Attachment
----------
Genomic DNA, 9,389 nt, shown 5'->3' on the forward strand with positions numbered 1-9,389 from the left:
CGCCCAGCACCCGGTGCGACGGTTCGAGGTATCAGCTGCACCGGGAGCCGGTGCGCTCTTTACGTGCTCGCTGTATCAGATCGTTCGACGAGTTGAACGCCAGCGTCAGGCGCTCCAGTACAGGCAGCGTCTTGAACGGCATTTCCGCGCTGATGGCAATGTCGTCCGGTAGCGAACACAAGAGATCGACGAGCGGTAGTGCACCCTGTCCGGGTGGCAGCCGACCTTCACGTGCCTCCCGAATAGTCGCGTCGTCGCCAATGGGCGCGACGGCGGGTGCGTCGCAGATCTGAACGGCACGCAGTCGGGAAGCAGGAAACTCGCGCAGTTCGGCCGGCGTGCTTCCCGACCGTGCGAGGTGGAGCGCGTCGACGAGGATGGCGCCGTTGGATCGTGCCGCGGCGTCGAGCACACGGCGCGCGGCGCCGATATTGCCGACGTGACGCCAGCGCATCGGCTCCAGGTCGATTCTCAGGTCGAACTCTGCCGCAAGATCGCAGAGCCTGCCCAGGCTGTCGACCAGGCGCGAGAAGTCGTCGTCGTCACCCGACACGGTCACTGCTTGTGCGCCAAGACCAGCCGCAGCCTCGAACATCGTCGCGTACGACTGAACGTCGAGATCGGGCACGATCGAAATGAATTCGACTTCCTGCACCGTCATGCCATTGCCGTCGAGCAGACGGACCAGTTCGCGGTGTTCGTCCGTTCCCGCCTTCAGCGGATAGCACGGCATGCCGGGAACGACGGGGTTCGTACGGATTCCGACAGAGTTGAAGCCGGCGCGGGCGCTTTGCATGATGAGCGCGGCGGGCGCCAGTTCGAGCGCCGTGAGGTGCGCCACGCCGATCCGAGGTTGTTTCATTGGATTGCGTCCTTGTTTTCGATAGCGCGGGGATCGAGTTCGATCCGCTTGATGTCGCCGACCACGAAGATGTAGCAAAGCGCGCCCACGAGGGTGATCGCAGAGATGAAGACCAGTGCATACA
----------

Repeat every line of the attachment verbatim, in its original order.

Genomic DNA, 9,389 nt, shown 5'->3' on the forward strand with positions numbered 1-9,389 from the left:
CGCCCAGCACCCGGTGCGACGGTTCGAGGTATCAGCTGCACCGGGAGCCGGTGCGCTCTTTACGTGCTCGCTGTATCAGATCGTTCGACGAGTTGAACGCCAGCGTCAGGCGCTCCAGTACAGGCAGCGTCTTGAACGGCATTTCCGCGCTGATGGCAATGTCGTCCGGTAGCGAACACAAGAGATCGACGAGCGGTAGTGCACCCTGTCCGGGTGGCAGCCGACCTTCACGTGCCTCCCGAATAGTCGCGTCGTCGCCAATGGGCGCGACGGCGGGTGCGTCGCAGATCTGAACGGCACGCAGTCGGGAAGCAGGAAACTCGCGCAGTTCGGCCGGCGTGCTTCCCGACCGTGCGAGGTGGAGCGCGTCGACGAGGATGGCGCCGTTGGATCGTGCCGCGGCGTCGAGCACACGGCGCGCGGCGCCGATATTGCCGACGTGACGCCAGCGCATCGGCTCCAGGTCGATTCTCAGGTCGAACTCTGCCGCAAGATCGCAGAGCCTGCCCAGGCTGTCGACCAGGCGCGAGAAGTCGTCGTCGTCACCCGACACGGTCACTGCTTGTGCGCCAAGACCAGCCGCAGCCTCGAACATCGTCGCGTACGACTGAACGTCGAGATCGGGCACGATCGAAATGAATTCGACTTCCTGCACCGTCATGCCATTGCCGTCGAGCAGACGGACCAGTTCGCGGTGTTCGTCCGTTCCCGCCTTCAGCGGATAGCACGGCATGCCGGGAACGACGGGGTTCGTACGGATTCCGACAGAGTTGAAGCCGGCGCGGGCGCTTTGCATGATGAGCGCGGCGGGCGCCAGTTCGAGCGCCGTGAGGTGCGCCACGCCGATCCGAGGTTGTTTCATTGGATTGCGTCCTTGTTTTCGATAGCGCGGGGATCGAGTTCGATCCGCTTGATGTCGCCGACCACGAAGATGTAGCAAAGCGCGCCCACGAGGGTGATCGCAGAGATGAAGACCAGTGCATACA